The Trinity | The Salvation Army

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The Trinity

Christians believe in one God who is at the same time three.
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Posted July 28, 2011

Christians believe in one God who is at the same time three.

We worship this one God as Father, Son and Holy Spirit.

This is necessary to understanding God as revealed in the Bible, and is fundamental to the Christian faith.

A God in fellowship

God is never alone. Although he is always three, he is not three individuals who could be in competition or opposition. He is three persons, always united in being, attitude and action.

The three-in-one definition describes a God who as Father: creates, governs and supports; as Son: redeems, befriends and disciples; and as Holy Spirit: sanctifies, counsels and empowers. In persons and work he is three—in personality and love he is one.

The three persons of the Trinity are continually revealing one another to us. The New Testament tells us that the Holy Spirit bears witness to Jesus; Jesus Christ reveals the Father and testifies to the Holy Spirit; the Father testifies to the Son.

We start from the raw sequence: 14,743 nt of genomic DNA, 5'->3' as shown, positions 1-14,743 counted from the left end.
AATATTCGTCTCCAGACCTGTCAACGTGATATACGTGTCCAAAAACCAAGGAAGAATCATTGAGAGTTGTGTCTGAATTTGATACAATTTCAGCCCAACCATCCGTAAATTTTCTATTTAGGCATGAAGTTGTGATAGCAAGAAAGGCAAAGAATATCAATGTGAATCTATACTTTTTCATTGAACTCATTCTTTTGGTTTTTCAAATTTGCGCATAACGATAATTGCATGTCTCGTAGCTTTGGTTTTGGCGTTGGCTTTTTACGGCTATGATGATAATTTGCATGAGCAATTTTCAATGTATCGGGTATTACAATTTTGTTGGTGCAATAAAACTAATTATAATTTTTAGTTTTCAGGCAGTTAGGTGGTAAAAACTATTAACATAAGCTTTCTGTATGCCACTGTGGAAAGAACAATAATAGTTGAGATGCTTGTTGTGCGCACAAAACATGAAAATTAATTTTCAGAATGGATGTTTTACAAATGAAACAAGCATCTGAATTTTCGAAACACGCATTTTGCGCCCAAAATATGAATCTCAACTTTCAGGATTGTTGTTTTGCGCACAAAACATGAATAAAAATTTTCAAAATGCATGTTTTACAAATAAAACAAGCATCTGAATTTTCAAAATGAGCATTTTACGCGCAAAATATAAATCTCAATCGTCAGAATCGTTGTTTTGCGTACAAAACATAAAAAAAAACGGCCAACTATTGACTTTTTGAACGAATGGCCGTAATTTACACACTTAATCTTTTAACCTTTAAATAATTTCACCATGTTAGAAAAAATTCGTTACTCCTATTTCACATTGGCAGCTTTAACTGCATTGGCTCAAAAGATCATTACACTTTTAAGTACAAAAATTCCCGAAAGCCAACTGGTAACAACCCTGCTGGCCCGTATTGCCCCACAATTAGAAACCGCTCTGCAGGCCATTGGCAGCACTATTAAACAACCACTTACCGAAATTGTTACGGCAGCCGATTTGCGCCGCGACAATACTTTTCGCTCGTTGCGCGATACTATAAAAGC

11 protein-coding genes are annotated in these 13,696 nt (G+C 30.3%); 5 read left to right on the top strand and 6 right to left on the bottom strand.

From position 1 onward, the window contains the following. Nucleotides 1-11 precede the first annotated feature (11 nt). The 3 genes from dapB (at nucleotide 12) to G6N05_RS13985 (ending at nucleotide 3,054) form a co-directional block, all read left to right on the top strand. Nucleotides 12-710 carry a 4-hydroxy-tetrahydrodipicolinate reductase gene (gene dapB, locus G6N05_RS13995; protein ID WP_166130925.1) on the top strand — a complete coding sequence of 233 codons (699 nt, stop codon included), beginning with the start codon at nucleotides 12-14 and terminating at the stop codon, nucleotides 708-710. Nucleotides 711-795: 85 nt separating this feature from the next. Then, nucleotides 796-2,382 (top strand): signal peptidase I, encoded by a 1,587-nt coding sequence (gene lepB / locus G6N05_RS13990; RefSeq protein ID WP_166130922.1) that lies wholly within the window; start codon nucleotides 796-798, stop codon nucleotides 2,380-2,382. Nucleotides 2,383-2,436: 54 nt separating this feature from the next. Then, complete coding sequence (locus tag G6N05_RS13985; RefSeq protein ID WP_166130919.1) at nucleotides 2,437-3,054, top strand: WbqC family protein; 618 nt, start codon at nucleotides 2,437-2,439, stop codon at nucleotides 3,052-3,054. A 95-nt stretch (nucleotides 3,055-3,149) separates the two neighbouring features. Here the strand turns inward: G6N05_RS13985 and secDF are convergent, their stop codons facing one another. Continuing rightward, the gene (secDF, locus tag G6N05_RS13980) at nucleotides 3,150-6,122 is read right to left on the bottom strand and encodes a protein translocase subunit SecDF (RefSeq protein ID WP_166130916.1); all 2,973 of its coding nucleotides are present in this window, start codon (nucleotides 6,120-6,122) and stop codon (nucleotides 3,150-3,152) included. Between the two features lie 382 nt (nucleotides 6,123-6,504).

A God who makes himself known

God makes himself known in many ways. In the Bible he reveals himself through relationships and critical events. He reveals himself in his relationships with his chosen people. He makes himself known through critical events, such as the rise and fall of the kingdoms recorded in the Old Testament, and in the life, death and resurrection of Jesus in the New Testament.

This revelation agrees with human experience in how relationships develop and are honoured as critical events are shared. In the same way, God, who is personal and respects human personality, discloses his nature and his love for us.

A God involved with us

Christians believe that God is not distant but is involved with us. This is seen in God as a human being, Jesus of Nazareth.

In the atonement for sin through Jesus, we see God crossing barriers to save the lost.

God’s involvement is further expressed in the work of the Holy Spirit transforming our lives. God is not indifferent. He is involved in human experience and is concerned for us.

  • Source: abridged from ‘Salvation Story: Salvationist Handbook of Doctrine’, Salvation Army International Headquarters, London 1988